Total Article : 200
About Me:18-year-old sixth form student, studying English Literature, History and Government and Politics. My articles will broadly cover topics from the current affairs of politics to reviews of books and albums, as well as adding my own creative pieces, whether it be short fiction or general opinion.
Jack Kerouac, ‘King of the Beats’, sits in his mother’s house at the age of 40, grappling with the over-bearing facets of maintaining the hustle and bustle that comes with the life seen in his previous works, portrayed through the Duluoz legend. He’s a big name; his most famous work, On The Road, has seeped into American youth culture, and now ‘they all want a piece of Jack’, believing him to be 15 years his junior, mud-faced and having a perpetual smile. Instead he is depressed, a man imploding with the pressure of fame and the inability to cope with a drinking problem that ‘makes [his] brain soft’ and the only viable means of quieting this voracious appetite for his own life.
Thus, life throws him an ultimatum: ‘escape or die’. This ‘escape’ comes in the form of Big Sur, a mountainous terrain wherein lies a half-solitary cabin fit with firewood, half-read books and the odd rat to feed – a beat-hermit’s supposed dream. But you begin to see that Big Sur shows not the tranquillity of retiring from such a zealous lifestyle, but the way in which such a lifestyle, with its hedonistic quality, embeds itself, almost parasitically, into those that choose to follow it. In the first few weeks of his stay in the cabin Kerouac finds himself finding, as always, transcendence in the beauty of nature, touching beautifully on the simple harmony of the world, and his infantile curiosity for everything makes for a compelling read. But soon the cracks begin to show. This self-imposed exile conflicts with the gregarious nature we’ve come to know and love Kerouac for, and he recognises it too. Nature itself becomes his enemy, the wind and the sea ordering him to leave and live his life in the city. And so he does, immediately.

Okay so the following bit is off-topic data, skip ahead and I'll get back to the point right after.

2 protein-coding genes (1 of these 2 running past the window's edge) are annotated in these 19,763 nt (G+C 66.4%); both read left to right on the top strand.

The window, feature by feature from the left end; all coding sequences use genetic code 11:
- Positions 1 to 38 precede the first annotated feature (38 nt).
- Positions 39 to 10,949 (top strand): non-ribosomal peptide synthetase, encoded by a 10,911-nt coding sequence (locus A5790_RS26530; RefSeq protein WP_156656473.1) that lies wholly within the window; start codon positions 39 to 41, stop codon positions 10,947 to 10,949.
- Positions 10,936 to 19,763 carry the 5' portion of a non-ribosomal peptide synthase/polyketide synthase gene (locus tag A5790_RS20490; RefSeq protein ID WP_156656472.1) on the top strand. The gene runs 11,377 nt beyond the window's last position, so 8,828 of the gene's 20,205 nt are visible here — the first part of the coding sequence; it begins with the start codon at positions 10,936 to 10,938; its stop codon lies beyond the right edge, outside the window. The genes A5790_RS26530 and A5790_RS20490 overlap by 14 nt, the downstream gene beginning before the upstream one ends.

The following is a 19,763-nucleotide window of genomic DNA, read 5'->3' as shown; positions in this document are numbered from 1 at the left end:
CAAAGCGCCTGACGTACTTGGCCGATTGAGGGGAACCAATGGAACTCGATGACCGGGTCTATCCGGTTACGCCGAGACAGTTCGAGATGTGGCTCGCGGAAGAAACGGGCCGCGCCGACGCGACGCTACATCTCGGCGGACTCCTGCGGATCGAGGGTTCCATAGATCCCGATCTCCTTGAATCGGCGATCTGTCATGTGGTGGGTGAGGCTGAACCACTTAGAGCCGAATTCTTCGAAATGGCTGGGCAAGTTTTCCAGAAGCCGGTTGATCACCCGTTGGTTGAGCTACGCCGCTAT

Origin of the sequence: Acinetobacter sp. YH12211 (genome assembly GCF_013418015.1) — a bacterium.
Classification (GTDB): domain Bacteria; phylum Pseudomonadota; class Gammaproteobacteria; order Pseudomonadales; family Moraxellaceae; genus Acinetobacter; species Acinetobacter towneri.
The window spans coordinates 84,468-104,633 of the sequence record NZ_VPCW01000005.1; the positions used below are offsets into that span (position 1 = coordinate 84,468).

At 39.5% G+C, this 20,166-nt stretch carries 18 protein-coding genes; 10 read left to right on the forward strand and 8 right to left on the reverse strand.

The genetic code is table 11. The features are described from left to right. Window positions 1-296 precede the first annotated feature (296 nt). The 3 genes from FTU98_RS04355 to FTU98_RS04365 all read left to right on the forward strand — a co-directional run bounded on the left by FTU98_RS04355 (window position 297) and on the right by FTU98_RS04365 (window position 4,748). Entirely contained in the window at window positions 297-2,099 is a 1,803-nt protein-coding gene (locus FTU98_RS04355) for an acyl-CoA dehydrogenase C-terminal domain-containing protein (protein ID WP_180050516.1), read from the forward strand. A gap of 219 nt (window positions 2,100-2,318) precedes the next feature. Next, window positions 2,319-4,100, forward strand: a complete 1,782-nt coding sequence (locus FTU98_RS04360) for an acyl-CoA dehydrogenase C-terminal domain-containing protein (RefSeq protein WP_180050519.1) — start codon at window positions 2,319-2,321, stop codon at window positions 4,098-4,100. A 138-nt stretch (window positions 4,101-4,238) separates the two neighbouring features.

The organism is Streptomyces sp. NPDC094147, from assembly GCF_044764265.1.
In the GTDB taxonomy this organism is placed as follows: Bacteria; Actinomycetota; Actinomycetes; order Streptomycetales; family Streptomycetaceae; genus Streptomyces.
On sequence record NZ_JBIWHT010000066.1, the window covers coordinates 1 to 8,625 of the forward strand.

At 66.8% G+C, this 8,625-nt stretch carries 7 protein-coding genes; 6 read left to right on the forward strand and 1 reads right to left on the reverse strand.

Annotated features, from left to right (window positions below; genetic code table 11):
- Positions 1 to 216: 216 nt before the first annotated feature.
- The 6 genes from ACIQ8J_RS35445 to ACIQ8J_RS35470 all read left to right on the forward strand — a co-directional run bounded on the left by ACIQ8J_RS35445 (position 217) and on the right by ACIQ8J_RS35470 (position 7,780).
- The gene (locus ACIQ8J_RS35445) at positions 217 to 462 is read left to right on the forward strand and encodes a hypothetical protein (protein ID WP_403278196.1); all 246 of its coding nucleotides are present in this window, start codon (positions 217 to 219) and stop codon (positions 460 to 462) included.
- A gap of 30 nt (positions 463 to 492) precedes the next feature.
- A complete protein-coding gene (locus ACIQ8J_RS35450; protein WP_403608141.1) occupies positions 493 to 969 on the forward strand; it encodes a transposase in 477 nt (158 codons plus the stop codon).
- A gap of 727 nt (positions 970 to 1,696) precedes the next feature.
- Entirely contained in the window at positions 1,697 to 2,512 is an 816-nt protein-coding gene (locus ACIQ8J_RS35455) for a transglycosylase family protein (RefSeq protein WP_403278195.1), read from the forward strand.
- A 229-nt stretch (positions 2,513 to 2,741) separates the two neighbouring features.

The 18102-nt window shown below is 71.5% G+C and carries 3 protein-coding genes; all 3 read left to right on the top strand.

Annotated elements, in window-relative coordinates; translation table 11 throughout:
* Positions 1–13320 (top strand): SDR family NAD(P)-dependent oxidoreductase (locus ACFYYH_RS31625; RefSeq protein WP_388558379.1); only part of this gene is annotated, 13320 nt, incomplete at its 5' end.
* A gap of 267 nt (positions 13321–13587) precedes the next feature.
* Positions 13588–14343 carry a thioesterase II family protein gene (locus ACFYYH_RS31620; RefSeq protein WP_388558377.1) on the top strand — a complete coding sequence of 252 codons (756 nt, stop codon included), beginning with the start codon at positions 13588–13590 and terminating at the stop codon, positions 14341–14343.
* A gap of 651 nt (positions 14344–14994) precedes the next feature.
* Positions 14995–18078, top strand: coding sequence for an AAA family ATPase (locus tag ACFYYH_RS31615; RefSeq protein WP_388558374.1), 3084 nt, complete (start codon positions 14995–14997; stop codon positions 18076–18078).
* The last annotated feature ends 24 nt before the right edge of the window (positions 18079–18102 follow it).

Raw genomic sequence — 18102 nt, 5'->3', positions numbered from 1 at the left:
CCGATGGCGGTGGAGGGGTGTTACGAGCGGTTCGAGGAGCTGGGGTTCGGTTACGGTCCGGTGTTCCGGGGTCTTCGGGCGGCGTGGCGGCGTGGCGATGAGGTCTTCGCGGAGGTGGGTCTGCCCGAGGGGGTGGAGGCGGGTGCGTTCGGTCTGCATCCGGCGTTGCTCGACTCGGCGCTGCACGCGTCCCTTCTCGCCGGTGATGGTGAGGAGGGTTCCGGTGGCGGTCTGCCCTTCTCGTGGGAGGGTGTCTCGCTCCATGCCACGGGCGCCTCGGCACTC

As the novel progresses, though, we understand that this is not a revelatory exploration revolving around the beat lifestyle being one of permanence, but rather how, with age and a changing society, it is slowly being eroded in 1960s America. A prominent example is in Kerouac’s struggle to find someone willing to pick him up as a hitchhiker out of, presumably, fear of the unknown; this is now a changing, cautious world where contempt for societal law is no longer a viable way of living.
What perhaps is most the most striking difference with Big Sur in comparison to Kerouac’s earlier works is the omnipresence of death. This comes not only in the form of Kerouac’s heartbreak in losing a ‘companion’ in his family’s cat, but also the exposed mortality of his presumed life-long relationships, none more so than Neal Cassady (under the pseudonym Cody in the novel), his adventurous friend, his muse and ultimate companion. Cassady is harboured by his responsibility for bringing up a family and finding a job, forever pining for his moments with Jack to be ‘just like it was, just how we used to’.
But things have changed now. Therein lies the novels main poignancy in that, in contrast to the Duluoz legend that thrived so much life, it ends with so much death.
Image Credits: www.notablebiographies.com